Following the government’s recent statements, we have now moved to a new stage in the pandemic, ‘living with Covid.’ At time of writing this includes scrapping testing and isolation rules. In light of the new measures, how do business owners now manage Covid? If the legal duty to self-isolate if a person tests positive for Covid has been scrapped, what does that means for possible Covid outbreaks in the office?
From an HR perspective, I have to say that most of us in the profession are probably bracing ourselves for what feels like a potential legal minefield. According to several employment lawyers I’ve seen comment over the past few days, there are warnings that employers may face financial penalties and legal issues if they try to force Covid-positive workers to come into the office once all remaining restrictions end. In addition, employers could be taken to court should employees start blaming them for contracting Covid in the office. Another angle to consider is the potential consequences for employers who take disciplinary action or dismiss an employee for refusing to come into work, despite not being ill nor clinically vulnerable. These are just some of the dilemmas facing organisations due to the change in rules.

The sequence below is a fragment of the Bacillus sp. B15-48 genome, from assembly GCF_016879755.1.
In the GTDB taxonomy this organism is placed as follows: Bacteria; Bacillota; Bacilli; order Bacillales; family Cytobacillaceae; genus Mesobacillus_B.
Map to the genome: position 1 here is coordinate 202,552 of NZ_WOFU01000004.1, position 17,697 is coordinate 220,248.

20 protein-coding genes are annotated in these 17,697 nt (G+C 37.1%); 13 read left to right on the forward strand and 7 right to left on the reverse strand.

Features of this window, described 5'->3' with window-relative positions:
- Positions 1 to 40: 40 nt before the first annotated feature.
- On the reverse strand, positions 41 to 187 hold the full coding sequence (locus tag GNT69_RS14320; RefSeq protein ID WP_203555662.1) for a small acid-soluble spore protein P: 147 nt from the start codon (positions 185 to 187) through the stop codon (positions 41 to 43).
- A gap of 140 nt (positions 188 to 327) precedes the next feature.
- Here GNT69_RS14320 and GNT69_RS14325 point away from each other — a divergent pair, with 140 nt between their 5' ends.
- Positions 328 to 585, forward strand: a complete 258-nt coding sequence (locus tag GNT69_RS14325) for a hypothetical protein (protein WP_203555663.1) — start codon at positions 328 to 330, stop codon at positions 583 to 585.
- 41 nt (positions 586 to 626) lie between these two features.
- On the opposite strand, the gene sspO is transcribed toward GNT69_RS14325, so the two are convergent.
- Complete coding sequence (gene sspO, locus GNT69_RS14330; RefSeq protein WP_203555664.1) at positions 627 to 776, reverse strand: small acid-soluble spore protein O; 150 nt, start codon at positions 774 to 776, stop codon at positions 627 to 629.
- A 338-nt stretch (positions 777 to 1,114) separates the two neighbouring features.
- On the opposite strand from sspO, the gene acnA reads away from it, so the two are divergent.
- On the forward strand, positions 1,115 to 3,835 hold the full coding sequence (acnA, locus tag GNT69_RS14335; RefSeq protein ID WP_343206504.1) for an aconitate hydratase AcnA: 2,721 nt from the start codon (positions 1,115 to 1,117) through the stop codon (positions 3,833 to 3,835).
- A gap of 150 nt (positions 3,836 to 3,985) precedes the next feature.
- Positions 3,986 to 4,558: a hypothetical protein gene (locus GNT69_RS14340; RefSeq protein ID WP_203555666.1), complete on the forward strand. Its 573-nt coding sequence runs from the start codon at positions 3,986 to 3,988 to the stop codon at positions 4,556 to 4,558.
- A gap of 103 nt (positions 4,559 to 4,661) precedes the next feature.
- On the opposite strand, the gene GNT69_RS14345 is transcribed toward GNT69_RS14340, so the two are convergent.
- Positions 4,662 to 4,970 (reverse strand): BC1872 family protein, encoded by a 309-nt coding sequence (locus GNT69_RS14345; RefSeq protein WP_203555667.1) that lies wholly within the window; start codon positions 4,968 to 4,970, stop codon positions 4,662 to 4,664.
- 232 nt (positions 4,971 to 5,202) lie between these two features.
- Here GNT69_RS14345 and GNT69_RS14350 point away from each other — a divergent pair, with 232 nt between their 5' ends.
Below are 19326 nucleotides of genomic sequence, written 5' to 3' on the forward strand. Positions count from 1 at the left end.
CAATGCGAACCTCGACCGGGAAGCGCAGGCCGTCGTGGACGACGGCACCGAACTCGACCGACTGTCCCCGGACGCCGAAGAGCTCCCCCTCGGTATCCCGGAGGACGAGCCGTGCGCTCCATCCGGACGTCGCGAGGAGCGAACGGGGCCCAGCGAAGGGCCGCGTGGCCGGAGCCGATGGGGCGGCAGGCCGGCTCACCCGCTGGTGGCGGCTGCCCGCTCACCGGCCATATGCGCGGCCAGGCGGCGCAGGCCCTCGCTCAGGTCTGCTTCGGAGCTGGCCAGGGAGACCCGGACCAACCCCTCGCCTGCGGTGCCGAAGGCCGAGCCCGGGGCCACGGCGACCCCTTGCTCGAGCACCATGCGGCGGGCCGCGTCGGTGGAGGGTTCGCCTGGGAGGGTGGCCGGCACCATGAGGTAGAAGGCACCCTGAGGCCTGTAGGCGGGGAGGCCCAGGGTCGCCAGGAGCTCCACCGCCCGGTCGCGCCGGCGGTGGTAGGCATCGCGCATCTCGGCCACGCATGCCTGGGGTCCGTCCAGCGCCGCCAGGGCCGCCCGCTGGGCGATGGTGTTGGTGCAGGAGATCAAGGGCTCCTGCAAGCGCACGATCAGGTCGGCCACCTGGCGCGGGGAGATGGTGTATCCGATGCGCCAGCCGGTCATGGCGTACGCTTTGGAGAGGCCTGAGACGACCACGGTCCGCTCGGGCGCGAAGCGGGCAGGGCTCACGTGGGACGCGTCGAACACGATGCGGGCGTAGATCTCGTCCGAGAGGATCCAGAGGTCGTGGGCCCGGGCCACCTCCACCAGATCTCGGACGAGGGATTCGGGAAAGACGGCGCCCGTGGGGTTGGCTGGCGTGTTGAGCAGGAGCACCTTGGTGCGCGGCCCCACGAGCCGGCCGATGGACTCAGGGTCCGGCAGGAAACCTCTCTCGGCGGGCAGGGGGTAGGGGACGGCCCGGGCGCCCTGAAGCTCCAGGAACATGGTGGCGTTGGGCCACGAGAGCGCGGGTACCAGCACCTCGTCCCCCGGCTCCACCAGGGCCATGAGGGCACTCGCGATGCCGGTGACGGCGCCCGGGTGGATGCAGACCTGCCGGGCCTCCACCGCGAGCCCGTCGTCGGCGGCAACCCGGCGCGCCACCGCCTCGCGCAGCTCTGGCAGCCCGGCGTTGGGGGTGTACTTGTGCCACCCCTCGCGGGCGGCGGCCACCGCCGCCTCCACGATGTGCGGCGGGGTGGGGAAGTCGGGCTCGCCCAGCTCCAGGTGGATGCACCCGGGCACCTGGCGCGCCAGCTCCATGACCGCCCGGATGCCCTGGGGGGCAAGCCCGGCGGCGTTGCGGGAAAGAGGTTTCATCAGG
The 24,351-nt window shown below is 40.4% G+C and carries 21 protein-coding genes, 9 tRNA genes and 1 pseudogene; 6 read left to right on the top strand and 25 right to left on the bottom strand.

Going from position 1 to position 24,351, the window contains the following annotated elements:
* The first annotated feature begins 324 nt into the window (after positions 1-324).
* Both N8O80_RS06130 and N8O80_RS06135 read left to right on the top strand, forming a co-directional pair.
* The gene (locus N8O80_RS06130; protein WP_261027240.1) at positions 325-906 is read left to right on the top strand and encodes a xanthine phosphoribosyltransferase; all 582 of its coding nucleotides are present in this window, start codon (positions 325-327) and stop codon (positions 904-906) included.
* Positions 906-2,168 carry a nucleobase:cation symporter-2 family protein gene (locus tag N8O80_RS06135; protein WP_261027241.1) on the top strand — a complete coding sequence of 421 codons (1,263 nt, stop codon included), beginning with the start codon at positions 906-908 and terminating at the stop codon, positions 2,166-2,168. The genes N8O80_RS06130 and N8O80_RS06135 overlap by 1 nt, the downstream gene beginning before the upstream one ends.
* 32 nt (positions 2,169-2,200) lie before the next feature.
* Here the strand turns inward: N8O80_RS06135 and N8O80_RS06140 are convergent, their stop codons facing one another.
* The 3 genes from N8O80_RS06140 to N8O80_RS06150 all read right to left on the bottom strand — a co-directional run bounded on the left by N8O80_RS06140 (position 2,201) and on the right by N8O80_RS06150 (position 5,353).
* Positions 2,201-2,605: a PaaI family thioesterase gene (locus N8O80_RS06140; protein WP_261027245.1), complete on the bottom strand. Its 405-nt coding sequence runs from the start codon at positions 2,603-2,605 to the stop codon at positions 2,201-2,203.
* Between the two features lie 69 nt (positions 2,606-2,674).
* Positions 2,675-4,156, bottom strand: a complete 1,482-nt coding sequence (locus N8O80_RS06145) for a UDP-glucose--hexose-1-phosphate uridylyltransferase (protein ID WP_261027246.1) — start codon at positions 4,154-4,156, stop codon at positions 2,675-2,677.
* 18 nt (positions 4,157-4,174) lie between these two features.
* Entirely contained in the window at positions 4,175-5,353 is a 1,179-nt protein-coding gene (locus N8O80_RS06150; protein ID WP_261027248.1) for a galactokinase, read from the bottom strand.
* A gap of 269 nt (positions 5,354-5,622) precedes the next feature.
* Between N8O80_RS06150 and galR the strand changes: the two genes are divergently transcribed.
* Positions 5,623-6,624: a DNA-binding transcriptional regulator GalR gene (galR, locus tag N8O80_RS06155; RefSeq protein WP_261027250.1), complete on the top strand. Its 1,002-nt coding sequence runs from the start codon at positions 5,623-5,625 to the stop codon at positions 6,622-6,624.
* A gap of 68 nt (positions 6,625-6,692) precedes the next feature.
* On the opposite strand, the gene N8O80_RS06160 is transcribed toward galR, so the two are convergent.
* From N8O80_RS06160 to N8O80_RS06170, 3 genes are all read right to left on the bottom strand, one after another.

Employers are responsible for the health and safety of employees so there is a risk of potential action against the employer if they require employees to come into work and they suffer ill health as a result. As is often the case with employee relations, adopting a one-size-fits-all approach will be risky and organisations would be wise to consult with employees, especially those that are medically vulnerable, immune-suppressed or living with those that are.
If you don’t currently have a Covid policy and procedure in place, you may want to consider introducing guidelines and sharing your consultation and communication plans with staff. It’s always wise to be clear about rules and standards and allow time to consult and communicate these.
Taking into account the Covid risk within your sector, in your organisation and for the job roles your staff perform is key to making sure you have appropriate policies in place. As a first step, gathering staff together to discuss the recent government changes and asking for their feedback will be beneficial in terms of establishing the best policies and procedures. It’s imperative to evaluate what you need to do as a business and make your own mind up about what is safe based on feedback from your staff. Talk to your team, find out their views and together with your business needs you will hopefully be able to agree workable solutions that have employee buy-in.
By Ruth George – HR Consultant
This is not legal advice and is provided for general information only. © Ruth George HR Consulting.